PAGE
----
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Logo of jdcrJournal of Dermatological Case ReportsJournal of Dermatological Case ReportsAbout JDCRFor AuthorsEditorial Board
J Dermatol Case Rep. 2011 September 21; 5(3): 53–55.
Published online 2011 September 21. doi:  10.3315/jdcr.2011.1076
PMCID: PMC3184779

Photoletter to the editor: Generalized eruptive histiocytoma


Generalized eruptive histiocytoma is a rare form of non Langerhan's cell histiocytosis. The disease occurs mainly in adults and its etiology is still unknown. We describe a case of 48-year-old female with multiple, firm, hemispherical, redish brown papules. Lesions were distributed on the face, upper limbs and trunk. Patient's general examination and routine laboratory investigations were normal. Excisional biopsy was taken from one representative lesion. Histopathological examination revealed diffuse dermal histiocytic infiltration that was suggestive of generalized eruptive histiocytoma. Confirmatory immunohistochemical staining for CD68 antibody was done and revealed positive results. Based on clinical and histopathological criteria the diagnosis of generalized eruptive histiocytoma was established.

In conclusion, we present a rare case of generalized eruptive histiocytoma which is an uncommon form of non Langerhan's cell histiocytosis. The disease does not require treatment since it is a self-healing disease.

Keywords: eruptive, histiocytosis, histiocytoma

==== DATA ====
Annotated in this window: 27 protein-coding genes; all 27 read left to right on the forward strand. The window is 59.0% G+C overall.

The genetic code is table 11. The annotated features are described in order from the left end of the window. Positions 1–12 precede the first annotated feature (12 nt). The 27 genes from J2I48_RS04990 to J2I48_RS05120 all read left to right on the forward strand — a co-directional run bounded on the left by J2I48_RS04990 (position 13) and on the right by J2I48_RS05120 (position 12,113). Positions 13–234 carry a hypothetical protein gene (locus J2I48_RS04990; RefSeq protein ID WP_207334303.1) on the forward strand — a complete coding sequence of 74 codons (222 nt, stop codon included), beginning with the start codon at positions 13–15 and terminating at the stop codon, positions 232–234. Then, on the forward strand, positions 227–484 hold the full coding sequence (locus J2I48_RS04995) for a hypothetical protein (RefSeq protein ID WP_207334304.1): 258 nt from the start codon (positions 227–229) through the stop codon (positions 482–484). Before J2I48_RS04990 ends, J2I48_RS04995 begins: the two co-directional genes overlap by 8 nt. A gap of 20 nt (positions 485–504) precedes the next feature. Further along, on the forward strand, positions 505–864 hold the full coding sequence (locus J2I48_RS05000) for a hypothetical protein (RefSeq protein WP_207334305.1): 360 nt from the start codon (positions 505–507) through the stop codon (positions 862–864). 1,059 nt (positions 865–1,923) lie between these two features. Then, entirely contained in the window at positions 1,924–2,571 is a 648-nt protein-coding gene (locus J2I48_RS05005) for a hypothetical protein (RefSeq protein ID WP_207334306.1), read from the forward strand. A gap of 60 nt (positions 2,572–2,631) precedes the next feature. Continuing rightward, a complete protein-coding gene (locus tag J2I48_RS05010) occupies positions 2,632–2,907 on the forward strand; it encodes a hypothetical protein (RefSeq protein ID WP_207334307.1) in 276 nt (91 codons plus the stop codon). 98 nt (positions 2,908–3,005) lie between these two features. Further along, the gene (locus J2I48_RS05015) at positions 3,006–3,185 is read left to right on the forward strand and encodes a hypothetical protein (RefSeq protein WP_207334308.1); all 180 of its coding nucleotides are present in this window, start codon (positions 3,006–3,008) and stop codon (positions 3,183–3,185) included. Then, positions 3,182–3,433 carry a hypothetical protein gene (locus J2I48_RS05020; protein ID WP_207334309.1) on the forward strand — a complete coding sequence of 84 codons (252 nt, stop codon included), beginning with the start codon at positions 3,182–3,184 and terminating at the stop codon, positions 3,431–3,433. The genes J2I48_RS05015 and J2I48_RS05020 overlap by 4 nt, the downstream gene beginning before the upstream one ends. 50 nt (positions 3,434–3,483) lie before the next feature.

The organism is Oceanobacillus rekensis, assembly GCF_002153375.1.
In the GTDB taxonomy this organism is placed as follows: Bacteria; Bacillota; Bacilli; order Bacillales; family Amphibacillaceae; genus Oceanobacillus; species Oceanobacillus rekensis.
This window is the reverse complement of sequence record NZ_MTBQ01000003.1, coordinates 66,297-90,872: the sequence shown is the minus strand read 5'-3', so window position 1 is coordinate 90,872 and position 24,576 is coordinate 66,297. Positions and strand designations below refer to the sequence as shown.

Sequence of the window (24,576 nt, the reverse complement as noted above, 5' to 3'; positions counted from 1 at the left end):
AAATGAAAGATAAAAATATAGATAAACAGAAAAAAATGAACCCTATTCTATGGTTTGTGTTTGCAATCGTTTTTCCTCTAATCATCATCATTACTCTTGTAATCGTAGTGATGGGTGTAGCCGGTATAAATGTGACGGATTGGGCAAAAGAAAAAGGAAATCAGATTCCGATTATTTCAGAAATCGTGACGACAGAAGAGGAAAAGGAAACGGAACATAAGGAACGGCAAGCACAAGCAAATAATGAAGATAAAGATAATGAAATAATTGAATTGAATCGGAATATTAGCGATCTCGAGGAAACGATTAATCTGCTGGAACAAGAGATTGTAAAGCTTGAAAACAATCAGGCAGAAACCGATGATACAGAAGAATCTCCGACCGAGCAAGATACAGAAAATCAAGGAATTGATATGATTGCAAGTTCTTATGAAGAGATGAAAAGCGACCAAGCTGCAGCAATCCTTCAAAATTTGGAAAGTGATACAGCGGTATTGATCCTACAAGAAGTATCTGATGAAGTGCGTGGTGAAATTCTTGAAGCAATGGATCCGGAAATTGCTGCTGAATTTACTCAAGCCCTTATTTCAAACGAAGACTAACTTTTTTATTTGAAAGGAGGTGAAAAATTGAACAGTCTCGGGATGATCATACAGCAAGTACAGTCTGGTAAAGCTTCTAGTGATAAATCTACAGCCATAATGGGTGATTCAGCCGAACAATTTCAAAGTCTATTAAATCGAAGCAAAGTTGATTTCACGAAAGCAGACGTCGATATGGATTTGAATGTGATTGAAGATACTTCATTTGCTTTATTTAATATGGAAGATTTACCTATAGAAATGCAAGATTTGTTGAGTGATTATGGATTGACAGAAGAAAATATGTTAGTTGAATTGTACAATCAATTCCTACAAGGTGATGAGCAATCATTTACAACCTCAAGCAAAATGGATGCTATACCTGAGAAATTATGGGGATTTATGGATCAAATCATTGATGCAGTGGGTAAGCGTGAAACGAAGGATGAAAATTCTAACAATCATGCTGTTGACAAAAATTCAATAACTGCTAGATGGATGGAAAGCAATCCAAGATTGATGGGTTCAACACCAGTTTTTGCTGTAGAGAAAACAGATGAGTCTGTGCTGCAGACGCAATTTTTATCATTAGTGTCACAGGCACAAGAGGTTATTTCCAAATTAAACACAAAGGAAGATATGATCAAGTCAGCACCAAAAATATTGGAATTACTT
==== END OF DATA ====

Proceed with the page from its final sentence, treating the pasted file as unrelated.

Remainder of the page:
Generalized eruptive histiocytoma (GEH) is an uncommon benign disorders of non Langerhan's cell histiocytoses (LCH).[1] It is a papular non lipidic self healing and affects mainly adults.[2]

Clinically, asymptomatic, brown coloured, pale erythematous papules and/or nodules are seen over the entire body.[3] The involvement of mucosa can also occur.[4] The lesions disappear spontaneously without a trace or heal leaving brown pigmentation.[5]

48-year-old female presented with multiple firm asymptomatic hemispherical non confluent reddish brown papules. Some of them are umblicated resembling molluscum contagiosum. They were of incidous onset and progressive course during a 8 month duration. Lesions were bilaterally and asymmetrically distributed over the face, upper limbs, front and back of the trunk [Fig. 1A,B]. Mucous membranes were not involved. The patient noticed that some lesions resolve spontanously with residual hyperpigmentation. The patient was generally well, liver and spleen were of average size, with no palpaple lymph nodes. There was no history of drug intake. Family history and system review were irrelevant. Routine blood tests, urine analysis, liver and renal function tests were within normal limits. Excisional biopsy was taken from one lesion. Histopathological examination of Hx&E stained sections revealed atrophic epidermis. The dermis is occupied by histiocytic cellular infiltrate reaching the deep dermis. Histiocytes have large vesicular nuclei and pale scanty cytoplasm. There was scanty lymphocytic infiltrate [Fig. 2A]. Confirmatory immunohistochemical staining for S100 protein was done and revealed negative results [Fig. 2B] excluding Langerhan's cell origin. Imunohistochemical staining for CD68 antibody revealed positive results confirming histiocytic origin [Fig. 2C]. These findings together with the clinical lesions were suggestive of generalized eruptive histiocytoma.